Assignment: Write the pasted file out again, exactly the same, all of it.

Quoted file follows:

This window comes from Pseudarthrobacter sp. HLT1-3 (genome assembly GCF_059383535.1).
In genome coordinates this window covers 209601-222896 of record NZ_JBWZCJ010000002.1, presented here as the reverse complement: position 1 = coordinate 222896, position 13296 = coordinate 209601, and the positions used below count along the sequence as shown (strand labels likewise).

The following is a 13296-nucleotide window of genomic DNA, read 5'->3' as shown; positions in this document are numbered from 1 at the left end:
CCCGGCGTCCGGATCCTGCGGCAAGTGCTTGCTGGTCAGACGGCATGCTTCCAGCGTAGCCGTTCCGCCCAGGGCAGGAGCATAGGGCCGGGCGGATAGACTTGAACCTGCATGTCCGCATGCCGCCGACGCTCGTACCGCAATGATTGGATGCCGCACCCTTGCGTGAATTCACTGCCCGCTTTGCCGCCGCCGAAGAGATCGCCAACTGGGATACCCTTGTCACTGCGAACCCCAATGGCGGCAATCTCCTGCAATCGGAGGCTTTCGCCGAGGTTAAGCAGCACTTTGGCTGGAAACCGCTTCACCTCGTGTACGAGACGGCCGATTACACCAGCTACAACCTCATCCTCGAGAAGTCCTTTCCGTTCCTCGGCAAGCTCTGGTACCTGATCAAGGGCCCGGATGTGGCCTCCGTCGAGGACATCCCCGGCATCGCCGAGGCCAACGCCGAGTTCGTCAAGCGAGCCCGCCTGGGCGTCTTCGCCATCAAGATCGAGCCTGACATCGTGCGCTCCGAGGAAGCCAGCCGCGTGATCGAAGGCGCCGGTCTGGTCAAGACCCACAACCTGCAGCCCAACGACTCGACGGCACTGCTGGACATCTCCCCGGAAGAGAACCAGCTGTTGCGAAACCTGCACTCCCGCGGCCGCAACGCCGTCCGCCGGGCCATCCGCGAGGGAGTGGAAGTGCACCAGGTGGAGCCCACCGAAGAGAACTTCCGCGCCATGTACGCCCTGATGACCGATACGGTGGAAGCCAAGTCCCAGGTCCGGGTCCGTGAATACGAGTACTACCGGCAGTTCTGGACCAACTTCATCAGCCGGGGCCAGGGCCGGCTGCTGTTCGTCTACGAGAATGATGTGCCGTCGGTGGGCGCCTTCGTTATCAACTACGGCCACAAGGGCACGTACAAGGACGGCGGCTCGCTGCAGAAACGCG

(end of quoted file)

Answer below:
This window comes from Pseudarthrobacter sp. HLT1-3 (genome assembly GCF_059383535.1).
In genome coordinates this window covers 209601-222896 of record NZ_JBWZCJ010000002.1, presented here as the reverse complement: position 1 = coordinate 222896, position 13296 = coordinate 209601, and the positions used below count along the sequence as shown (strand labels likewise).

The following is a 13296-nucleotide window of genomic DNA, read 5'->3' as shown; positions in this document are numbered from 1 at the left end:
CCCGGCGTCCGGATCCTGCGGCAAGTGCTTGCTGGTCAGACGGCATGCTTCCAGCGTAGCCGTTCCGCCCAGGGCAGGAGCATAGGGCCGGGCGGATAGACTTGAACCTGCATGTCCGCATGCCGCCGACGCTCGTACCGCAATGATTGGATGCCGCACCCTTGCGTGAATTCACTGCCCGCTTTGCCGCCGCCGAAGAGATCGCCAACTGGGATACCCTTGTCACTGCGAACCCCAATGGCGGCAATCTCCTGCAATCGGAGGCTTTCGCCGAGGTTAAGCAGCACTTTGGCTGGAAACCGCTTCACCTCGTGTACGAGACGGCCGATTACACCAGCTACAACCTCATCCTCGAGAAGTCCTTTCCGTTCCTCGGCAAGCTCTGGTACCTGATCAAGGGCCCGGATGTGGCCTCCGTCGAGGACATCCCCGGCATCGCCGAGGCCAACGCCGAGTTCGTCAAGCGAGCCCGCCTGGGCGTCTTCGCCATCAAGATCGAGCCTGACATCGTGCGCTCCGAGGAAGCCAGCCGCGTGATCGAAGGCGCCGGTCTGGTCAAGACCCACAACCTGCAGCCCAACGACTCGACGGCACTGCTGGACATCTCCCCGGAAGAGAACCAGCTGTTGCGAAACCTGCACTCCCGCGGCCGCAACGCCGTCCGCCGGGCCATCCGCGAGGGAGTGGAAGTGCACCAGGTGGAGCCCACCGAAGAGAACTTCCGCGCCATGTACGCCCTGATGACCGATACGGTGGAAGCCAAGTCCCAGGTCCGGGTCCGTGAATACGAGTACTACCGGCAGTTCTGGACCAACTTCATCAGCCGGGGCCAGGGCCGGCTGCTGTTCGTCTACGAGAATGATGTGCCGTCGGTGGGCGCCTTCGTTATCAACTACGGCCACAAGGGCACGTACAAGGACGGCGGCTCGCTGCAGAAACGCG